1) DEPLETION OF NATURAL RESOURCES
Generally consisting of polyethylene, a synthetic substance produced from natural gas and petroleum, plastic bags lead to the depletion of these non-renewable natural resources. It takes 12 million barrels of oil to produce the amount of plastic carry bags the US uses per year. You can imagine what it takes to produce all the plastic bags used across the world! Whereas paper bags made from recycled paper, help in reducing the burden on natural resources and would also put to better use the waste paper produced from multiple other industries.
2) ENVIRONMENTAL HAZARDS
Unlike paper bags which are bio-degradable, most polythene bags do not break down or disintegrate easily. shopping bags A plastic bag can take up to 1,000 years to decompose on land and 450 years in water, while a paper bag decomposes in 3-6 weeks time.
3) LESS THAN 1% OF PLASTIC BAGS ARE RECYCLED
A vast majority of the plastic carry bags are not recycled, as it’s cheaper to produce a new bag than recycle a used one. An average person uses about 350 to 400 plastic carry bags per year. The United States alone uses approximately 100 billion new polythene bags each year. According to the Wall Street Journal, only 1% of these are recycled worldwide. You can imagine where all this used plastic goes!!!They generally wind up sitting in landfills or tossed aside only to blow through the air or accumulate in water bodies. In South Africa, plastic bags have been dubbed ‘national flowers’, because so many can be seen flapping from fences and caught in bushes.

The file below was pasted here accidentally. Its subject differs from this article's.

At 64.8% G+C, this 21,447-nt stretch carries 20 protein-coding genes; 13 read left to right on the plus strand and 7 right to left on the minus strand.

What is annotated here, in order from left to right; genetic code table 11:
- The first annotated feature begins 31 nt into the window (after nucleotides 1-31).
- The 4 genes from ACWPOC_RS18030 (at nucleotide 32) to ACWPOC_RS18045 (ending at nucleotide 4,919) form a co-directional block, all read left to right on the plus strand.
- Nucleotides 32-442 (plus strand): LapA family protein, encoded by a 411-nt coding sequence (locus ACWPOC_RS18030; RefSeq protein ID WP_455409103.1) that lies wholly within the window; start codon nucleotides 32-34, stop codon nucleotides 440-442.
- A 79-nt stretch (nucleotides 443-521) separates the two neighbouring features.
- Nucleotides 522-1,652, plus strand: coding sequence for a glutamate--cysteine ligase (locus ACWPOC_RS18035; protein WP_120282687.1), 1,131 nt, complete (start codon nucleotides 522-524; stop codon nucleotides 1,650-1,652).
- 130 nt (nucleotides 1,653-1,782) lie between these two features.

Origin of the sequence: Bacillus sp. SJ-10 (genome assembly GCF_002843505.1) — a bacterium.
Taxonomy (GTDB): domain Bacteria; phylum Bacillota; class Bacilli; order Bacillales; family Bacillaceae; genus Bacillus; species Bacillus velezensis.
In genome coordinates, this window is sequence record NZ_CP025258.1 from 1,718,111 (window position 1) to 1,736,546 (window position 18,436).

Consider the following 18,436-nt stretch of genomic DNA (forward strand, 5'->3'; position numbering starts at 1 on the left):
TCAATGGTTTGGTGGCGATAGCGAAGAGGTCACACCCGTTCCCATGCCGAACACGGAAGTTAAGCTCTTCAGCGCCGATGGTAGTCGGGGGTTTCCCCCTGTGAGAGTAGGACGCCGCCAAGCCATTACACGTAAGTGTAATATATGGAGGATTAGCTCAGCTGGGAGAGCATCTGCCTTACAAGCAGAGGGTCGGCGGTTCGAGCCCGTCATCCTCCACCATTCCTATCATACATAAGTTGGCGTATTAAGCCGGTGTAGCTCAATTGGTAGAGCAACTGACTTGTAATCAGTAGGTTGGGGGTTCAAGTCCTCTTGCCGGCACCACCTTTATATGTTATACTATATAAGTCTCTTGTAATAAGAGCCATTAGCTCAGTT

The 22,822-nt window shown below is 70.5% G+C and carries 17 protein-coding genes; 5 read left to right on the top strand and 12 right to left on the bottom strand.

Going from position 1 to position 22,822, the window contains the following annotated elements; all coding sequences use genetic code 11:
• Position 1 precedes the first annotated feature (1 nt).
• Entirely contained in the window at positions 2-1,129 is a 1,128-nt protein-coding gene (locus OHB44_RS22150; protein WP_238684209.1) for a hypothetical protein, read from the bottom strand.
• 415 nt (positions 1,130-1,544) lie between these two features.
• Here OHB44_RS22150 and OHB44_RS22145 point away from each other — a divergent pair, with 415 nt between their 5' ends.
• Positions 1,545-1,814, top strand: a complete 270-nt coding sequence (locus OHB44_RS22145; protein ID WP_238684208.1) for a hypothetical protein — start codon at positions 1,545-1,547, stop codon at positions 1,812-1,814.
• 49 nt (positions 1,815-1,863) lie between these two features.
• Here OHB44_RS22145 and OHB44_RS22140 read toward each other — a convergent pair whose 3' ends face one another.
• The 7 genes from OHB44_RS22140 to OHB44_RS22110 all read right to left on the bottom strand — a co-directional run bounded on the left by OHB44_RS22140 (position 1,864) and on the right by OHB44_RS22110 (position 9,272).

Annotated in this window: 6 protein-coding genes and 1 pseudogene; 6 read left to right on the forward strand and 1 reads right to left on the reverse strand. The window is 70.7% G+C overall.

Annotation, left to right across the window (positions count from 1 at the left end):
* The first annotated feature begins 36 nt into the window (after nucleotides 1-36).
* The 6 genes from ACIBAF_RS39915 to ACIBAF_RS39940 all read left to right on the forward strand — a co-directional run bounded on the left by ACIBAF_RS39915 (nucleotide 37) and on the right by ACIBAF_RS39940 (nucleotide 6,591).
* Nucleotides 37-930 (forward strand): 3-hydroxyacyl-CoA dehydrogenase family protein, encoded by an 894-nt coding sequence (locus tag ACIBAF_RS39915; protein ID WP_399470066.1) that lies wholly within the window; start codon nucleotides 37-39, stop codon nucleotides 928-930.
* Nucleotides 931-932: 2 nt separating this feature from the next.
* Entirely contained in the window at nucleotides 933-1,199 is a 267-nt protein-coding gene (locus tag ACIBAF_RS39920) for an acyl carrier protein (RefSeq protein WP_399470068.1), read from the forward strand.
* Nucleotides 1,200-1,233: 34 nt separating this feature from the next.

4) DANGER TO OUR ANIMAL AND MARINE LIFE
Countless polythene bags end up in oceans and harm our marine life. Many marine animals and birds mistakenly ingest these bags or get entangled and choke in bags floating around. Environmentalists pointed out that turtles often mistake them for jellyfish and swallow them. It is estimated 100,000 marine animals die each year because of plastic litter ending up in the North Pacific. Terrestrial animals too die from eating plastic. The plastic stays in their digestive system for a longer time, due to which they stop eating food and die of starvation.
5) CHILD SAFETY
A report by the U.S. Consumer Product Safety Commission notes that an average of 25 children die each year by suffocating on plastic bags. The majority of these children are under 12 months old. Plastic carry bags of all sizes pose a safety hazard for children, including grocery, trash, dry cleaning and mattress cover bags even though many of them come with warnings, cautioning parents and caregivers to keep them out of reach of children.
6) PLASTIC GETS BACK INTO OUR FOOD CHAIN
With over 1 million tons of plastic carry bags being produced and discarded each year, and only about 1% being recycled the rest of the plastic bags are lying in our landfills and oceans. This plastic which is being consumed by marine animals unknowingly has in turn entered our food chain.